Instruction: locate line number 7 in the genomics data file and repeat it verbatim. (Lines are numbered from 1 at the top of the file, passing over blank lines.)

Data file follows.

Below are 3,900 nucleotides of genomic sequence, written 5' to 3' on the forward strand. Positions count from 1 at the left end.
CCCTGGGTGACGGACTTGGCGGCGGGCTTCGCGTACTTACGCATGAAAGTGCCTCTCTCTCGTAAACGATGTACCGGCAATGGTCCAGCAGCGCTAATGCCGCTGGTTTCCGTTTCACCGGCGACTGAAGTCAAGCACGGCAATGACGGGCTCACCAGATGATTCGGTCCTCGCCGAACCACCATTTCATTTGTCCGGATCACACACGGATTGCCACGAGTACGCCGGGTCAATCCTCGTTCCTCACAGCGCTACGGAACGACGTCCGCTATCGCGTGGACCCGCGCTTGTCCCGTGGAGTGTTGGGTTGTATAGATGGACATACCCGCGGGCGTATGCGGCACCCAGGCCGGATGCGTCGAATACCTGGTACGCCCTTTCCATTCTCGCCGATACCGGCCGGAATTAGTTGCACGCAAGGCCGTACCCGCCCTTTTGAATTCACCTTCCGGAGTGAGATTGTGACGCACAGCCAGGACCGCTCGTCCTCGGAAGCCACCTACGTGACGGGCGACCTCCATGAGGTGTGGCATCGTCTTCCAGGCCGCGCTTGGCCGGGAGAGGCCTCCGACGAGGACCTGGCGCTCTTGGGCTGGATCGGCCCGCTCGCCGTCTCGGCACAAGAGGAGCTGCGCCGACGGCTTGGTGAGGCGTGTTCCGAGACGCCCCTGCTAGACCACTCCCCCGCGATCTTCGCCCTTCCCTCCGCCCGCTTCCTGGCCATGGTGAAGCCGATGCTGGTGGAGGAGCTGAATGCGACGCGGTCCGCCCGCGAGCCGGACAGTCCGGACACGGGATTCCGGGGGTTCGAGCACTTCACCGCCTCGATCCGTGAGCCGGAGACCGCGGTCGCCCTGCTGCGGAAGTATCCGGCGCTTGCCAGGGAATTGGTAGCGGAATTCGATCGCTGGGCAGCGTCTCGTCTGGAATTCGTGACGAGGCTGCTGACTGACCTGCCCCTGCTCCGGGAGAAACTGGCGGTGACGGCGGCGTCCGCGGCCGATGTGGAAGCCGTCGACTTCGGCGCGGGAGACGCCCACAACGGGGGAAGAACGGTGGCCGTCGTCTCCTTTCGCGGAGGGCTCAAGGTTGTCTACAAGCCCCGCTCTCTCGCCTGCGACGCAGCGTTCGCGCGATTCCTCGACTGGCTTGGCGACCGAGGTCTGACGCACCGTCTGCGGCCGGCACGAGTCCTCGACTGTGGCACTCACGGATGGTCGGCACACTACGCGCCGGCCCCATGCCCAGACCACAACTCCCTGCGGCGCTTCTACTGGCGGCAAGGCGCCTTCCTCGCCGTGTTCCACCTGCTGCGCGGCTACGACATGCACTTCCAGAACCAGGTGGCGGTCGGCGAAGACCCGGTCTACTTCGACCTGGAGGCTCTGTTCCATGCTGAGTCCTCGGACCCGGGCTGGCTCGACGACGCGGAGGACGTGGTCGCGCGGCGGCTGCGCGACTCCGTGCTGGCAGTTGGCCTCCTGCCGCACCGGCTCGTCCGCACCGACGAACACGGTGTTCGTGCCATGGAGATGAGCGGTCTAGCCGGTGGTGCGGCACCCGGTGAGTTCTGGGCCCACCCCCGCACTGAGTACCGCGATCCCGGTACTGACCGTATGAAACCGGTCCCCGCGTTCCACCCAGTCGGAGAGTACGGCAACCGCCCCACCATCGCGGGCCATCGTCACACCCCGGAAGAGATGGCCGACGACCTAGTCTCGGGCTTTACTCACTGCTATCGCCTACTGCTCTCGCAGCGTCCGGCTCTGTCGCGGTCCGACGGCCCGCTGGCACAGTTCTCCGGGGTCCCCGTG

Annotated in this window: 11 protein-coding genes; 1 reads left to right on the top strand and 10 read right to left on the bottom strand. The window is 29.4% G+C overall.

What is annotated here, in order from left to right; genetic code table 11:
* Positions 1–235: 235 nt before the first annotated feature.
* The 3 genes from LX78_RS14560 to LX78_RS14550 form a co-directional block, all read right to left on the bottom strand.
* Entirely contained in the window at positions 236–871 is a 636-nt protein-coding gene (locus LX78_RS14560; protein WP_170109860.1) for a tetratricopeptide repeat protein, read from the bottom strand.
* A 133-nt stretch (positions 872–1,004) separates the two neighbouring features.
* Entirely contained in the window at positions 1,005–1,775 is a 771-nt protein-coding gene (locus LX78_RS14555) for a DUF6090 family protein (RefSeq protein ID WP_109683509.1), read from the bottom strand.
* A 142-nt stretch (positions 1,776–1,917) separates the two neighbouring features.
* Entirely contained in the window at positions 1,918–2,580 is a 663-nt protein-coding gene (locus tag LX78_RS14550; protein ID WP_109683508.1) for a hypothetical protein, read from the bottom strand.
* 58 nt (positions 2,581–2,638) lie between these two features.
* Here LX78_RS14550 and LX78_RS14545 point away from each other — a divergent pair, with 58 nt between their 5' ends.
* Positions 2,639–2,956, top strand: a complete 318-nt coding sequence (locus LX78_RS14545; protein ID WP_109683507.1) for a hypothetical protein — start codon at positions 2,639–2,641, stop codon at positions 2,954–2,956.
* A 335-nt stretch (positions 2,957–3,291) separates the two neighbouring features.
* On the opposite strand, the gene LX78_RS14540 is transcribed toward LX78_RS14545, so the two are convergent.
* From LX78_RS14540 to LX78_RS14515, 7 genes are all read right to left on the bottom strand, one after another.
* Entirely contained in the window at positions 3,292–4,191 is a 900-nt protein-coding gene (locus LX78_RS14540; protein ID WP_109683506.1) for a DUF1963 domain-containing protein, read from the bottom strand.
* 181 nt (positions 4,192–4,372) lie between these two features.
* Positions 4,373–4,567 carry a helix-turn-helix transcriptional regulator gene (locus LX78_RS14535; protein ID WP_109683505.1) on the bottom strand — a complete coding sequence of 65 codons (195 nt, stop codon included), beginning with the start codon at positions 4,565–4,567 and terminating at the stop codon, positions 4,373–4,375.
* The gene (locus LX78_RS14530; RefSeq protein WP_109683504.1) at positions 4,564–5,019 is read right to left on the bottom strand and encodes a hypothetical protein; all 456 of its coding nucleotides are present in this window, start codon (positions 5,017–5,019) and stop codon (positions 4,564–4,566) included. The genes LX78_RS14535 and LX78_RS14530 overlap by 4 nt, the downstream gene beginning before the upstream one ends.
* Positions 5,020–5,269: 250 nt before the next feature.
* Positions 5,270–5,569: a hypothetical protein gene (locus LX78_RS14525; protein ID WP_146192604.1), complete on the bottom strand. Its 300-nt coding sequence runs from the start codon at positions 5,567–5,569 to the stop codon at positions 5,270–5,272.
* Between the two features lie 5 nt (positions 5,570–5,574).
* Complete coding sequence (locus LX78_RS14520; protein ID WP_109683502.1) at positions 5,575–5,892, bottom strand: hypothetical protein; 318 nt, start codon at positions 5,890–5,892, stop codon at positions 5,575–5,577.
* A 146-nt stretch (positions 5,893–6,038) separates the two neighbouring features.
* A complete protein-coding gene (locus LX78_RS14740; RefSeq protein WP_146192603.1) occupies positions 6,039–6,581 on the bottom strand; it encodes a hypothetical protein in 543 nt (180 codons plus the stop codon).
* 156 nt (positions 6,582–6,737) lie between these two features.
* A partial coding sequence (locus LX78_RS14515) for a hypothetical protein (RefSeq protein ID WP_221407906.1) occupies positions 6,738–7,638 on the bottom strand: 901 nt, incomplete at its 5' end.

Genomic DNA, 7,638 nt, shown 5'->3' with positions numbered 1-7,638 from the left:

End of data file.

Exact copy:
* Entirely contained in the window at positions 236–871 is a 636-nt protein-coding gene (locus LX78_RS14560; protein WP_170109860.1) for a tetratricopeptide repeat protein, read from the bottom strand.